"The scenic beauty of Quebec has been the theme of general eulogy. The
majestic appearance of Cape Diamond and the fortifications, the
cupolas and minarets, like those of an eastern city, blazing and
sparkling in the sun, the loveliness of the panorama, the noble basin,
like a sheet of purest silver, in which might ride with safety a
hundred sail of the line, the graceful meandering of the river St.
Charles, the numerous village spires on either side of the St.
Lawrence, the fertile fields dotted with innumerable cottages, the
abode of a rich and moral peasantry,--the distant falls of
Montmorency,--the park like scenery of Point Levis,--the beauteous
Isle of Orleans,--and more distant still, the frowning Cape Tourmente,
and the lofty range of purple mountains of the most picturesque form,
which, without exaggeration, is scarcely to be surpassed in any part
of the world." (Hawkins' _Picture of Quebec_.)

"Quebec recalls Angoulême to my mind: in the upper city, stairways,
narrow streets, ancient houses on the verge of the cliff; in the lower
city, the new fortunes, commerce, workmen;--in both, many shops and
much activity." (M. Sand.)

"Take mountain and plain, sinuous river, and broad, tranquil waters,
stately ship and tiny boat, gentle hill and shady valley, bold
headland and rich, fruitful fields, frowning battlement and cheerful
villa, glittering dome and rural spire, flowery garden and sombre
forest,--group them all into the choicest picture of ideal beauty your
fancy can create; arch it over with a cloudless sky, light it up with
a radiant sun, and lest the sheen should be too dazzling, hang a veil
of lighted haze over all, to soften the lines and perfect the repose,
--you will then have seen Quebec on this September morning." (Eliot

"I rubbed my eyes to be sure I was in the nineteenth century, and not
entering one of those portals which sometimes adorn the frontispiece
of old black-letter volumes. I though it would be a good place to read
Froissart's Chronicles. It was such a reminiscence of the Middle Ages
as Scott's Novels.

"Too much has not been said about the scenery of Quebec. The
fortifications of Cape Diamond are omnipresent. You travel ten,
twenty, thirty miles up or down the river's banks, you ramble fifteen
miles among the hills on either side, and then, when you have long
since forgotten them, perchance slept on them by the way, at a turn of
the road or of your body, there they are still with their geometry
against the sky....

"No wonder if Jacques Cartier's pilot exclaimed in Norman-French
_Que bec!_ ("What a peak!") when he saw this cape, as some suppose.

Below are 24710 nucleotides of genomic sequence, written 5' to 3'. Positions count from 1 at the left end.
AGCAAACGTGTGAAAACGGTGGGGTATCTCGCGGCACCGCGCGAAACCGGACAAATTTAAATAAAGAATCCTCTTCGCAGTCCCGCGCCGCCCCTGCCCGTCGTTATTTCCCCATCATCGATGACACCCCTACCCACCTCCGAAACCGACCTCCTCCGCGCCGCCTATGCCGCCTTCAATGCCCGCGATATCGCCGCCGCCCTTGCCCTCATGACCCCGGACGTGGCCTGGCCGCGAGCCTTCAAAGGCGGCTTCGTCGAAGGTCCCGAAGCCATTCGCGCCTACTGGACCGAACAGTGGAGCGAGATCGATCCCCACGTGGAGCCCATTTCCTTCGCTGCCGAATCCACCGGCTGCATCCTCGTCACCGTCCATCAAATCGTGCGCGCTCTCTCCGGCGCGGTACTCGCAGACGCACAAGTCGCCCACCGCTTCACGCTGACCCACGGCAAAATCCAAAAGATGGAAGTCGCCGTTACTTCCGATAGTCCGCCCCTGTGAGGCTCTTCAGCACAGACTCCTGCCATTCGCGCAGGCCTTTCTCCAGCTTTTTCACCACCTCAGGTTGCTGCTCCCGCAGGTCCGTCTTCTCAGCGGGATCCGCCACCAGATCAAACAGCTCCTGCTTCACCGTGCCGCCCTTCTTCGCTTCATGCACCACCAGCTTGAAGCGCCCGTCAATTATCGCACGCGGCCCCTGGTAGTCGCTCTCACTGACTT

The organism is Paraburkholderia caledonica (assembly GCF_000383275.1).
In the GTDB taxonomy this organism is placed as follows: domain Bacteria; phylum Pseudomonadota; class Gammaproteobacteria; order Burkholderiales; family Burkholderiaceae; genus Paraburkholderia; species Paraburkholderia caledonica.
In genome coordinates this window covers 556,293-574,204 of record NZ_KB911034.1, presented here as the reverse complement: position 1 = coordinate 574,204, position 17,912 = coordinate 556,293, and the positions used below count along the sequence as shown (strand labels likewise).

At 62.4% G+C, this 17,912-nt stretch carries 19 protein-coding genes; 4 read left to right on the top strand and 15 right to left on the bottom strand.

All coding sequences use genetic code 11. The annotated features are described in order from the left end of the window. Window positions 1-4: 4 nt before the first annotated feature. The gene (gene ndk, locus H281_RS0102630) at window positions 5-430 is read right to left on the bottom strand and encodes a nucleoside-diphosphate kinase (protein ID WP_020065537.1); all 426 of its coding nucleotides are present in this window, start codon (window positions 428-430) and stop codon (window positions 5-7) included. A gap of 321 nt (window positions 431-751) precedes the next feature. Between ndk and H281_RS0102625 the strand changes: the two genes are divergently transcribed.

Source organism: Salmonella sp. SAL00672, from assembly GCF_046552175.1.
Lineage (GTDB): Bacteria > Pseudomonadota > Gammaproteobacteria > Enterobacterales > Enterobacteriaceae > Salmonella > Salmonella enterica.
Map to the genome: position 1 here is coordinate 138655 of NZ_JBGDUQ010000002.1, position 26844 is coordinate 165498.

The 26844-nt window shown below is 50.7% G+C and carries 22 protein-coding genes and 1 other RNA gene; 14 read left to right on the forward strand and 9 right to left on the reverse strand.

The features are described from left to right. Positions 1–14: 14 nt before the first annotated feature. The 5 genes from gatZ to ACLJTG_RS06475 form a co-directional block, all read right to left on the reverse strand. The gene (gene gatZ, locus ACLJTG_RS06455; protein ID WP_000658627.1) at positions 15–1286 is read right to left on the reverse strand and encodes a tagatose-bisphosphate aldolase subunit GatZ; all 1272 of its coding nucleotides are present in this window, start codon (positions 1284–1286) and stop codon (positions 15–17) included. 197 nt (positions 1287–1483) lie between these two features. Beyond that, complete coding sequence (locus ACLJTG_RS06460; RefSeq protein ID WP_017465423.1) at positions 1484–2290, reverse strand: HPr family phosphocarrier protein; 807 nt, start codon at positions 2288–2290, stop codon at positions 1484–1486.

Every modern traveller uses a similar expression....

"The view from Cape Diamond has been compared by European travellers
with the most remarkable views of a similar kind in Europe, such as
those from Edinburgh Castle, Gibraltar, Cintra, and others, and
preferred by many. A main peculiarity in this, compared with other
views which I have beheld, is that it is from the ramparts of a
fortified city, and not from a solitary and majestic river cape alone
that this view is obtained.... I still remember the harbour far
beneath me, sparkling like silver in the sun,--the answering headlands
of Point Levis on the south-east,--the frowning Cape Tourmente
abruptly bounding the seaward view in the north-east,--the villages of
Lorette and Charlesbourg on the north,--and farther west, the distant
Val Cartier, sparkling with white cottages, hardly removed by distance
through the clear air,--not to mention a few blue mountains along the
horizon in that direction. You look out from the ramparts of the
citadel beyond the frontiers of civilization. Yonder small group of
hills, according to the guide-book, forms the portals of the wilds
which are trodden only by the feet of the Indian hunters as far as
Hudson's Bay." (Thoreau).

Mrs. Moodie (Susannah Strickland), in her sketches of Canadian life,
graphically delineates her trip from Grosse Isle to Quebec, and the
appearance of the city itself from the river:--

"On the 22nd of September (1832), the anchor was weighed, and we bade
a long farewell to Grosse Isle. As our vessel struck into mid-channel,
I cast a last lingering look at the beautiful shore we were leaving.
Cradled in the arms of the St. Lawrence, and basking in the bright
rays of the morning sun, the island and its sister group looked like a
second Eden just emerged from the waters of chaos. The day was warm,
and the cloudless heavens of that peculiar azure tint which gives to
the Canadian skies and waters a brilliancy unknown in more northern
latitudes. The air was pure and elastic; the sun shone out with
uncommon splendour, lighting up the changing woods with a rich mellow
colouring, composed of a thousand brilliant and vivid dyes. The mighty
river rolled flashing and sparkling onward, impelled by a strong
breeze that tipped its short rolling surges with a crest of snowy

"Never shall I forget that short voyage from Grosse Isle to Quebec.
What wonderful combinations of beauty and grandeur and power, at every
winding of that noble river!

"Every perception of my mind became absorbed into the one sense of
seeing, when, upon rounding Point Levis, we cast anchor before Quebec.
What a scene! Can the world produce another? Edinburgh had been the
_beau ideal_ to me of all that was beautiful in nature--a vision
of the Northern Highlands had haunted my dreams across the Atlantic;
but all these past recollections faded before the _present_ of
Quebec. Nature has ransacked all our grandest elements to form this
astonishing panorama. There, frowns the cloud-capped mountain, and
below, the cataract foams and thunders; woods and rock and river
combine to lend their aid in making the picture perfect, and worthy of
its Divine originator. The precipitous bank upon which the city lies
piled, reflected in the still, deep waters at its base, greatly
enhances the romantic beauty of the situation. The mellow and serene
glow of the autumn day harmonized so perfectly with the solemn
grandeur of the scene around me, and sank so silently and deeply into